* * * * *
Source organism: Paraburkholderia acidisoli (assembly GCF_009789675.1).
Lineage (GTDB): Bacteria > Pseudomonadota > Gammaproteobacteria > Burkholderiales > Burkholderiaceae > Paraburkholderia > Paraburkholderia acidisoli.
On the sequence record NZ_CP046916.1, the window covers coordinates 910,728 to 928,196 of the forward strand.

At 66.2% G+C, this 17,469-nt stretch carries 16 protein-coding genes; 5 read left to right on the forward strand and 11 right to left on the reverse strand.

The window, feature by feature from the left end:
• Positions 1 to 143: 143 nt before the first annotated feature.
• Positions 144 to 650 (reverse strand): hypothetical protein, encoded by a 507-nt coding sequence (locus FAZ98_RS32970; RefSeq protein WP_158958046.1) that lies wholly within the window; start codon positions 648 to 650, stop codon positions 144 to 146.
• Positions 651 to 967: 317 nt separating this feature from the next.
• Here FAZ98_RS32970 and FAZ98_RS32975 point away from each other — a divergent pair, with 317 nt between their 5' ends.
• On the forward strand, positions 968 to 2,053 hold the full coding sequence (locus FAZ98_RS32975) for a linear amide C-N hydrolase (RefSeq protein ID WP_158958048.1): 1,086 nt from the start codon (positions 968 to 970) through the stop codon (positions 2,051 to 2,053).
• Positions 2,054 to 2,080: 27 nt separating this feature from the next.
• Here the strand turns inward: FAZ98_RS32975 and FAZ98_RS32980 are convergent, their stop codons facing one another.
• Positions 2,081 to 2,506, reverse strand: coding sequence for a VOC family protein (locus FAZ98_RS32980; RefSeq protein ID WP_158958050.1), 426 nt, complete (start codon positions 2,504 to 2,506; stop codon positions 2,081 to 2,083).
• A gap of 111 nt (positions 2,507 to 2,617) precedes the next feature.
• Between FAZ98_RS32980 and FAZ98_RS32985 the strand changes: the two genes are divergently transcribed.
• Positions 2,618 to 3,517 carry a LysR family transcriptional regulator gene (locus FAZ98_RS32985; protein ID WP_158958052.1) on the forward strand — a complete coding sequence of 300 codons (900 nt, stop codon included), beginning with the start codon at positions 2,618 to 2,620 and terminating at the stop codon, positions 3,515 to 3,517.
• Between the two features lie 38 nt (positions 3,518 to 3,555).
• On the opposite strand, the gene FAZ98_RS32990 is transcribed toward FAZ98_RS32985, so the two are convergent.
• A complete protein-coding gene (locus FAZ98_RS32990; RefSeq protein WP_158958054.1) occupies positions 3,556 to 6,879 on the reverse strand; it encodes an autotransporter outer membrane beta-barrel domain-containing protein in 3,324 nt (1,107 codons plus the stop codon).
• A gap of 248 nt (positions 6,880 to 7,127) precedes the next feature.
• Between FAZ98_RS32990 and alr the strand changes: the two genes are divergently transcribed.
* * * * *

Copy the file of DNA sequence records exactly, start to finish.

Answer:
Source organism: Paraburkholderia acidisoli (assembly GCF_009789675.1).
Lineage (GTDB): Bacteria > Pseudomonadota > Gammaproteobacteria > Burkholderiales > Burkholderiaceae > Paraburkholderia > Paraburkholderia acidisoli.
On the sequence record NZ_CP046916.1, the window covers coordinates 910,728 to 928,196 of the forward strand.

At 66.2% G+C, this 17,469-nt stretch carries 16 protein-coding genes; 5 read left to right on the forward strand and 11 right to left on the reverse strand.

The window, feature by feature from the left end:
• Positions 1 to 143: 143 nt before the first annotated feature.
• Positions 144 to 650 (reverse strand): hypothetical protein, encoded by a 507-nt coding sequence (locus FAZ98_RS32970; RefSeq protein WP_158958046.1) that lies wholly within the window; start codon positions 648 to 650, stop codon positions 144 to 146.
• Positions 651 to 967: 317 nt separating this feature from the next.
• Here FAZ98_RS32970 and FAZ98_RS32975 point away from each other — a divergent pair, with 317 nt between their 5' ends.
• On the forward strand, positions 968 to 2,053 hold the full coding sequence (locus FAZ98_RS32975) for a linear amide C-N hydrolase (RefSeq protein ID WP_158958048.1): 1,086 nt from the start codon (positions 968 to 970) through the stop codon (positions 2,051 to 2,053).
• Positions 2,054 to 2,080: 27 nt separating this feature from the next.
• Here the strand turns inward: FAZ98_RS32975 and FAZ98_RS32980 are convergent, their stop codons facing one another.
• Positions 2,081 to 2,506, reverse strand: coding sequence for a VOC family protein (locus FAZ98_RS32980; RefSeq protein ID WP_158958050.1), 426 nt, complete (start codon positions 2,504 to 2,506; stop codon positions 2,081 to 2,083).
• A gap of 111 nt (positions 2,507 to 2,617) precedes the next feature.
• Between FAZ98_RS32980 and FAZ98_RS32985 the strand changes: the two genes are divergently transcribed.
• Positions 2,618 to 3,517 carry a LysR family transcriptional regulator gene (locus FAZ98_RS32985; protein ID WP_158958052.1) on the forward strand — a complete coding sequence of 300 codons (900 nt, stop codon included), beginning with the start codon at positions 2,618 to 2,620 and terminating at the stop codon, positions 3,515 to 3,517.
• Between the two features lie 38 nt (positions 3,518 to 3,555).
• On the opposite strand, the gene FAZ98_RS32990 is transcribed toward FAZ98_RS32985, so the two are convergent.
• A complete protein-coding gene (locus FAZ98_RS32990; RefSeq protein WP_158958054.1) occupies positions 3,556 to 6,879 on the reverse strand; it encodes an autotransporter outer membrane beta-barrel domain-containing protein in 3,324 nt (1,107 codons plus the stop codon).
• A gap of 248 nt (positions 6,880 to 7,127) precedes the next feature.
• Between FAZ98_RS32990 and alr the strand changes: the two genes are divergently transcribed.